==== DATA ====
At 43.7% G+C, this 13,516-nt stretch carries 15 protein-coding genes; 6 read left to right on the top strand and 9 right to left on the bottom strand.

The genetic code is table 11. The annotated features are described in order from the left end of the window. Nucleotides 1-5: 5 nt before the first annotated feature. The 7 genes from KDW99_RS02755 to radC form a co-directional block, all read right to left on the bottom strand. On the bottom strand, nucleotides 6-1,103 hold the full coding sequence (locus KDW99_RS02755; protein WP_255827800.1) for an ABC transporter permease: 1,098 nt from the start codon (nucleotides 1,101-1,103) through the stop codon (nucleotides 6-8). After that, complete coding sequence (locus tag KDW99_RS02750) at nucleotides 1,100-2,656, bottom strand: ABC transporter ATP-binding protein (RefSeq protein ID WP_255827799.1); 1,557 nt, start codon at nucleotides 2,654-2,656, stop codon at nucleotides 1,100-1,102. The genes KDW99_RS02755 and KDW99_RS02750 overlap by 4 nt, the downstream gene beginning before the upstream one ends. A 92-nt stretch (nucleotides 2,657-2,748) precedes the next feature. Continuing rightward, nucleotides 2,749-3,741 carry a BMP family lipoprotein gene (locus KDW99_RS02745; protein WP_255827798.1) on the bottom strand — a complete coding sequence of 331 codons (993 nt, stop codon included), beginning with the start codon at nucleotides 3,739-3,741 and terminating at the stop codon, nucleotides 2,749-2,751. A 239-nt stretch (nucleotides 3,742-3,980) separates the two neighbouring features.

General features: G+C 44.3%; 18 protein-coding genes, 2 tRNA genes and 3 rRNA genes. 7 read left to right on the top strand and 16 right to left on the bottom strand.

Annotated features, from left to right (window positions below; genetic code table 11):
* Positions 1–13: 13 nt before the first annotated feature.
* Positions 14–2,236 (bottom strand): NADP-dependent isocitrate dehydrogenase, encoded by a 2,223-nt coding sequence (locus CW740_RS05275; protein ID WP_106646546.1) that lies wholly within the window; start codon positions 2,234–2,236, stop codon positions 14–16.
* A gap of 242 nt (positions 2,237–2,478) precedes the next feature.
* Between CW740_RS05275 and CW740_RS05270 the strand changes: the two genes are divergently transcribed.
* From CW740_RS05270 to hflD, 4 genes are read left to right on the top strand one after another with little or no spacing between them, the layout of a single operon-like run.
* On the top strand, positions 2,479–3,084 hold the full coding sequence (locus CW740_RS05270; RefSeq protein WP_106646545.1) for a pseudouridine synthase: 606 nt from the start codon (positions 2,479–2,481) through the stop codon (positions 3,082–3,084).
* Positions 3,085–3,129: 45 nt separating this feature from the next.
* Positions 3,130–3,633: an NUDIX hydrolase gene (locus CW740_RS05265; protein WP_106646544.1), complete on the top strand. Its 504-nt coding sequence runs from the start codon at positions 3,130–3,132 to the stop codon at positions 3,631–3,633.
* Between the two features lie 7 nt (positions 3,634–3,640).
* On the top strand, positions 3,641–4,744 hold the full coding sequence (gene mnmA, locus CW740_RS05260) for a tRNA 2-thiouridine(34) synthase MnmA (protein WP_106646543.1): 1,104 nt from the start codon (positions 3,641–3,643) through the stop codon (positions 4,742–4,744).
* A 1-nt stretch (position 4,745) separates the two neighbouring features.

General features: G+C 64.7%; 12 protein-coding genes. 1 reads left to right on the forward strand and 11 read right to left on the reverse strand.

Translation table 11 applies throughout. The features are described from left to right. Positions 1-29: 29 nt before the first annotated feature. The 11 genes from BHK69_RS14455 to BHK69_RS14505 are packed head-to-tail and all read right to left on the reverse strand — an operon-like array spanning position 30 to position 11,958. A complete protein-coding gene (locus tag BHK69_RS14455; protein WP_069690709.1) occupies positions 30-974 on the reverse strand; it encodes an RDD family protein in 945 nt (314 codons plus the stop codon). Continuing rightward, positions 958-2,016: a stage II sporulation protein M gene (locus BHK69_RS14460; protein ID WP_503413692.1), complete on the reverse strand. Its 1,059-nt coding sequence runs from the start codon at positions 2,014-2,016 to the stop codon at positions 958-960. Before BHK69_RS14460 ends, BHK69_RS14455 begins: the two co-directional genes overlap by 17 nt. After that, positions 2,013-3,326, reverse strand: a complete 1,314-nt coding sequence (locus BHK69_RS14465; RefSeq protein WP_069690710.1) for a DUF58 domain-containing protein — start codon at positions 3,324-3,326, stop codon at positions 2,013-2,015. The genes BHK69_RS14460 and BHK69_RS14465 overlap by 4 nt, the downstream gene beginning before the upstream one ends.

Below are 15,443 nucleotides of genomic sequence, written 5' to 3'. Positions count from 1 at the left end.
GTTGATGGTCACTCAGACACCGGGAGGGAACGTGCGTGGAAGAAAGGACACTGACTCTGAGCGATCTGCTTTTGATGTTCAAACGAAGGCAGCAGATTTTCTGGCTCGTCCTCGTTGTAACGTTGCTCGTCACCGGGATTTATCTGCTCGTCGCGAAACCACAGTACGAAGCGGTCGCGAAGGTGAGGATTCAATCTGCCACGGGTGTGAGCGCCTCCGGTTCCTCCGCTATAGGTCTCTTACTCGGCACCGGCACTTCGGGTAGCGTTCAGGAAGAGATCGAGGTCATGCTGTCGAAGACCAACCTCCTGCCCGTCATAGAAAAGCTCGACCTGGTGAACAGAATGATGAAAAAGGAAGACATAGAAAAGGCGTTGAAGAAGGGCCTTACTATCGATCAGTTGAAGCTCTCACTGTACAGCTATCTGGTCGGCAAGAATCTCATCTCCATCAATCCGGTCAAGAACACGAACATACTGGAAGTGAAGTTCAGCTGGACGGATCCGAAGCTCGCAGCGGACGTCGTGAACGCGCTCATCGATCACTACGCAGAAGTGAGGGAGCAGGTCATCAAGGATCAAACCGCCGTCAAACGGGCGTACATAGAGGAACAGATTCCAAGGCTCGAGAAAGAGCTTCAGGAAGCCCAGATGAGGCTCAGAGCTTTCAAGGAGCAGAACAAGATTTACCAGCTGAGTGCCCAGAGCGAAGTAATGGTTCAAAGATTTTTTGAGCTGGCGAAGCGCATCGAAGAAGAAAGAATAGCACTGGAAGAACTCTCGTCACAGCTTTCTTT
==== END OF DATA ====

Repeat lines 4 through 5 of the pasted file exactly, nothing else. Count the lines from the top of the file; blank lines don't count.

Annotated features, from left to right (window positions below; genetic code table 11):
* Positions 1–13: 13 nt before the first annotated feature.